Any western reader and especially readers in the US should look at Yergin's perspective on the fall of the British empire as partially a failure to efficiently transition from a coal economy (coal being a resource England was rich in) to an oil economy (oil being scarce in the British empire until the North Sea discoveries at which time it was really to late to matter). When the US oil balance tipped from exporter to importer and as that balance swings even more out of whack, US readers have to be forced to ask themselves, how long can the US sustain as a world power while exporting so many dollars in exchange for oil and even worse, how ill prepared we could be for a scarcity of oil 25, 50, or 70 years from now. The oil producing nations all recognized 50 or more years ago that their oil revenue would only last so long, that there are only so many decades worth of oil to pump out of the ground at a given pace, and that it was in their interest to maximize the revenue from each barrel pumped. The US and other consumers need to make the corollary discovery: that there is only such much oil to be had and we need to maximize the use and benefit out of each barrel pumped.
Fanatically, even though it covers all this ground, all these disparate topics, Yergin's writing is still incredibly readable and the story well put together. It's hard to imagine a history book that is a "page turner" but this one really is.
In short, if you haven't read this, you should. Maybe if every member of the US House and Senate and all the President's advisors would read this, a few light bulbs would turn on (compact fluorescent energy saving bulbs of course) regarding our energy and foreign policies.
"The Prize" traces the history of oil from its humble, entrepreneurial beginnings in the hillsides of western Pennsylvania, to the shrewd domination of the industry by John D. Rockefeller, to the breakup of Standard Oil, and through the discovery of oil in the farthest flung corners of the globe. Part of Yergin's history is something of a tragedy: the gradual seizure of oil from the voyagers who discovered it by national governments who were able to use their seizures to threaten the West during the 1973 oil shock and beyond. In this one very big instance, third world governments really did take on multinational corporations -- and defeated them.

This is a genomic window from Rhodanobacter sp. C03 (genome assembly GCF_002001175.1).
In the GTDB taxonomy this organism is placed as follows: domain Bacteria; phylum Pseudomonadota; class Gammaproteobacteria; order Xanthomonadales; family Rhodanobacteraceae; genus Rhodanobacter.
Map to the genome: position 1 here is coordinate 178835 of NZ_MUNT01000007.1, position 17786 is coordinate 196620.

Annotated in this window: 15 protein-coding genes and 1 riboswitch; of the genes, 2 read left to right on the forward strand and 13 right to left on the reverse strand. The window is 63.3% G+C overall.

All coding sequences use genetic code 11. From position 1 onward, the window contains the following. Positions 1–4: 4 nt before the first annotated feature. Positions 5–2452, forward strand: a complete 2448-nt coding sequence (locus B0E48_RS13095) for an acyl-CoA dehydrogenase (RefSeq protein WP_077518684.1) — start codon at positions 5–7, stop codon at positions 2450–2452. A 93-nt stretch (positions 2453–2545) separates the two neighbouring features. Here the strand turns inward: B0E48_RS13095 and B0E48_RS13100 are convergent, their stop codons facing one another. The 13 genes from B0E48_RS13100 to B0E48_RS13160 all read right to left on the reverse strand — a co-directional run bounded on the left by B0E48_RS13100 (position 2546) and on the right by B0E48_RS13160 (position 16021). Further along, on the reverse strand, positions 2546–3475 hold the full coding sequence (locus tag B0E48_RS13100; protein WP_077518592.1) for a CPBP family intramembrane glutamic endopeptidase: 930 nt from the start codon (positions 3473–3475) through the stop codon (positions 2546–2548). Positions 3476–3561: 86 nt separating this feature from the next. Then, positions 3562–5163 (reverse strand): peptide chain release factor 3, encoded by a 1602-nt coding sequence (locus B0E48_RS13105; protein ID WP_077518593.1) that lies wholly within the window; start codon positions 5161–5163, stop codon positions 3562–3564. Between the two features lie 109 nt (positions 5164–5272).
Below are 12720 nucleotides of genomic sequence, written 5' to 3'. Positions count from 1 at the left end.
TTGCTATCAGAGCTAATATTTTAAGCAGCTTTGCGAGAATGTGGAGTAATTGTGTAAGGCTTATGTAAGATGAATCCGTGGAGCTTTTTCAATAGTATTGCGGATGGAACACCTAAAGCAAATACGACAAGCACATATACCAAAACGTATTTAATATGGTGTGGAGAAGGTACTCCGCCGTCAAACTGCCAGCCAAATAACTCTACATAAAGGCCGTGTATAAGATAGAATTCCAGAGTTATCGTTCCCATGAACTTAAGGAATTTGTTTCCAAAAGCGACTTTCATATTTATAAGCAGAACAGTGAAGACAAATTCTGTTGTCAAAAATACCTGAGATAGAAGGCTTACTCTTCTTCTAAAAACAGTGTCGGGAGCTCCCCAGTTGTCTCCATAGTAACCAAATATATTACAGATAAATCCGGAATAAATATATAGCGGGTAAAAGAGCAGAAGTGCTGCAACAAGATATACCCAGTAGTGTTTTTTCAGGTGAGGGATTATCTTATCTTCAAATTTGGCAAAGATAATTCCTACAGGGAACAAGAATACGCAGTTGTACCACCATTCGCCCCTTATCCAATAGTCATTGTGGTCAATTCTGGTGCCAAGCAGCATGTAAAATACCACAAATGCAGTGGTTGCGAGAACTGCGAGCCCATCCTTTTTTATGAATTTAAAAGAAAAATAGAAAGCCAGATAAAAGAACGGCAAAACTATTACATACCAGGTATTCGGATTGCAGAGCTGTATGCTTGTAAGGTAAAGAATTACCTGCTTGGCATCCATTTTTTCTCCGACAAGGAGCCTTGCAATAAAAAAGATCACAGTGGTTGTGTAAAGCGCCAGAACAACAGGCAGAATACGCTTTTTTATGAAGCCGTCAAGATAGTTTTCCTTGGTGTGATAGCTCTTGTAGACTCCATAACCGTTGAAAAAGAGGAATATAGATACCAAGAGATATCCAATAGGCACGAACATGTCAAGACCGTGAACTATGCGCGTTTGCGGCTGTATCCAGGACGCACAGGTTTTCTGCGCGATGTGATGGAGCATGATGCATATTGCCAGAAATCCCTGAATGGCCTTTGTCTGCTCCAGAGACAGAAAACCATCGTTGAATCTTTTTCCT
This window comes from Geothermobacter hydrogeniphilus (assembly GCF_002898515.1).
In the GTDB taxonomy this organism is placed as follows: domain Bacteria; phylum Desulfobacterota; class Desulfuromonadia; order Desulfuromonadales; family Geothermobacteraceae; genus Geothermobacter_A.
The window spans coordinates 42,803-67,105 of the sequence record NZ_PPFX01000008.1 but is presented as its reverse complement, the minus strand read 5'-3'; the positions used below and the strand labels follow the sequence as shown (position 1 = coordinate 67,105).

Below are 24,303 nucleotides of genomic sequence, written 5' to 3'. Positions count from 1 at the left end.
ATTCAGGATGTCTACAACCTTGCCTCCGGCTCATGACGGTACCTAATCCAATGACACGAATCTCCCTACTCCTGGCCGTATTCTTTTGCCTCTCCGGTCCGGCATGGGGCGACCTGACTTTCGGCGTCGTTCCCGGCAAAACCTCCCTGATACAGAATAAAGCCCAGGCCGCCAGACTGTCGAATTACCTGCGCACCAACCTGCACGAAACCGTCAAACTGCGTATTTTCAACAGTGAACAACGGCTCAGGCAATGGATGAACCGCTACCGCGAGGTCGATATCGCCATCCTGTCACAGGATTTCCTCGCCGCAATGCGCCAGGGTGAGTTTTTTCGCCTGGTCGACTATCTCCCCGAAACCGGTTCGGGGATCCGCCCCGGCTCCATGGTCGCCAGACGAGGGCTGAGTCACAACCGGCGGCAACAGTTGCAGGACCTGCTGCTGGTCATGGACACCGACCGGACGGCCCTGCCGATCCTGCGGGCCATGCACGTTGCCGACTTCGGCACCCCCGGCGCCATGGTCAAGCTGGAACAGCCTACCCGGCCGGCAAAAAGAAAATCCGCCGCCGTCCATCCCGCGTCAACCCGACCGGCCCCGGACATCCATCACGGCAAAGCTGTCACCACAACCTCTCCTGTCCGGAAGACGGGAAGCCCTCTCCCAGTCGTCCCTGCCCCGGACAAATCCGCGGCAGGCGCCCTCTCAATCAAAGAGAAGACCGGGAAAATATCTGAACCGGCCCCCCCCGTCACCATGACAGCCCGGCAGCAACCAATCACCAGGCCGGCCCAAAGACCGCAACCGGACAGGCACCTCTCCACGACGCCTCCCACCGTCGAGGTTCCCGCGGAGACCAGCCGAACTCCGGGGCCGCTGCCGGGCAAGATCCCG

Yergin chronicles how oil went from a freewheeling business of refiners and speculators to an instrument of great geopolitical importance, one where nation-states played at least as great a role in shaping the industry as the oil companies did. In this transition, anything could -- and did -- happen. Rock bottom prices threatened the survival of oil producers one year, and sky-high prices forced drastic changes in consumer behavior the next (indeed, "The Prize" does give one a crystal-clear view of the price mechanism). Nightmare scenarios involving the political manipulation of oil did indeed come to pass in 1973, in 1979, and during the Gulf War. There is no shortage of high drama throughout this story.
One thing I would add to this book is a few pages, no more, no less, on the science and technology behind oil. What is it -- or what do we think it came from? How is it extracted? How have new technologies increased efficiency?
If you want a business history that will simultaneously teach you quite a bit about world history (and about the Middle East), "The Prize" is a sure bet.
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People- Every library in the land has this book!